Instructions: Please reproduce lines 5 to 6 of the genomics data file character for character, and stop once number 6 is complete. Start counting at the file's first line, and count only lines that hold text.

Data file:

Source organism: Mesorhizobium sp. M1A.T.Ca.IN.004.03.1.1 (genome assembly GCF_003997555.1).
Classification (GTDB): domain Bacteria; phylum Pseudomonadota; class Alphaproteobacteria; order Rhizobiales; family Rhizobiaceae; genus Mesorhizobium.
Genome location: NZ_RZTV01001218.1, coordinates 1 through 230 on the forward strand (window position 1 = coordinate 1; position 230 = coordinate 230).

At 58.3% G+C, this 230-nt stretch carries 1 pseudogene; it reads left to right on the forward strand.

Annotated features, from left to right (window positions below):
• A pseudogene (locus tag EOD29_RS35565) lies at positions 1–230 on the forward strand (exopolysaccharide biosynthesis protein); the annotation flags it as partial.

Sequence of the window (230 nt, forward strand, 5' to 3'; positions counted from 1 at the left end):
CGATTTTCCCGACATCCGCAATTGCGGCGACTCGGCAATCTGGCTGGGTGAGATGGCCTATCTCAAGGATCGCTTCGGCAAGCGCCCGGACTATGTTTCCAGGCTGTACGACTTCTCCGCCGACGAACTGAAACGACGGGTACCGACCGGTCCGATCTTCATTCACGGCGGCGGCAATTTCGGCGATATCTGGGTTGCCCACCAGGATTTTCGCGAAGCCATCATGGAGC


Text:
Annotated features, from left to right (window positions below):
• A pseudogene (locus tag EOD29_RS35565) lies at positions 1–230 on the forward strand (exopolysaccharide biosynthesis protein); the annotation flags it as partial.